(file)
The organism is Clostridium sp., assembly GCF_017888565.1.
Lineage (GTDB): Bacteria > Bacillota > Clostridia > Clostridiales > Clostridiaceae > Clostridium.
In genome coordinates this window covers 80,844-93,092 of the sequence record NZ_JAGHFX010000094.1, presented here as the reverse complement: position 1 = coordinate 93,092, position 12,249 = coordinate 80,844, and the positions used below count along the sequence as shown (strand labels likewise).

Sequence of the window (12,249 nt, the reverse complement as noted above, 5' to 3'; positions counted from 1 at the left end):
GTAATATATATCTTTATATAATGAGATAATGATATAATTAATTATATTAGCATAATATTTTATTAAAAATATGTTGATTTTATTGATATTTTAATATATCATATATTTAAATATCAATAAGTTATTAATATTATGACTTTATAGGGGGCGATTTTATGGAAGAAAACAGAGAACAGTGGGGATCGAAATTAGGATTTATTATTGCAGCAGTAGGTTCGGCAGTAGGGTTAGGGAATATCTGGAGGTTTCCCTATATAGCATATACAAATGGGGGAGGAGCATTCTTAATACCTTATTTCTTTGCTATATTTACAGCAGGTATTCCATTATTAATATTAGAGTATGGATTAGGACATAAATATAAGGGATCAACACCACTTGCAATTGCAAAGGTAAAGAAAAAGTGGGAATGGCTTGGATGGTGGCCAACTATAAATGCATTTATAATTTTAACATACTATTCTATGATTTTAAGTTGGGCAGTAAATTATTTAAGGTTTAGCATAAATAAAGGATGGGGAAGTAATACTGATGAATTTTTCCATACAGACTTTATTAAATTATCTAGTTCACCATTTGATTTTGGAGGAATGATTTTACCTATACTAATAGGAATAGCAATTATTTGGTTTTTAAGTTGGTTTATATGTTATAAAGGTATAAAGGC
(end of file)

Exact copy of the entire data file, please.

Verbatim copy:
The organism is Clostridium sp., assembly GCF_017888565.1.
Lineage (GTDB): Bacteria > Bacillota > Clostridia > Clostridiales > Clostridiaceae > Clostridium.
In genome coordinates this window covers 80,844-93,092 of the sequence record NZ_JAGHFX010000094.1, presented here as the reverse complement: position 1 = coordinate 93,092, position 12,249 = coordinate 80,844, and the positions used below count along the sequence as shown (strand labels likewise).

Sequence of the window (12,249 nt, the reverse complement as noted above, 5' to 3'; positions counted from 1 at the left end):
GTAATATATATCTTTATATAATGAGATAATGATATAATTAATTATATTAGCATAATATTTTATTAAAAATATGTTGATTTTATTGATATTTTAATATATCATATATTTAAATATCAATAAGTTATTAATATTATGACTTTATAGGGGGCGATTTTATGGAAGAAAACAGAGAACAGTGGGGATCGAAATTAGGATTTATTATTGCAGCAGTAGGTTCGGCAGTAGGGTTAGGGAATATCTGGAGGTTTCCCTATATAGCATATACAAATGGGGGAGGAGCATTCTTAATACCTTATTTCTTTGCTATATTTACAGCAGGTATTCCATTATTAATATTAGAGTATGGATTAGGACATAAATATAAGGGATCAACACCACTTGCAATTGCAAAGGTAAAGAAAAAGTGGGAATGGCTTGGATGGTGGCCAACTATAAATGCATTTATAATTTTAACATACTATTCTATGATTTTAAGTTGGGCAGTAAATTATTTAAGGTTTAGCATAAATAAAGGATGGGGAAGTAATACTGATGAATTTTTCCATACAGACTTTATTAAATTATCTAGTTCACCATTTGATTTTGGAGGAATGATTTTACCTATACTAATAGGAATAGCAATTATTTGGTTTTTAAGTTGGTTTATATGTTATAAAGGTATAAAGGC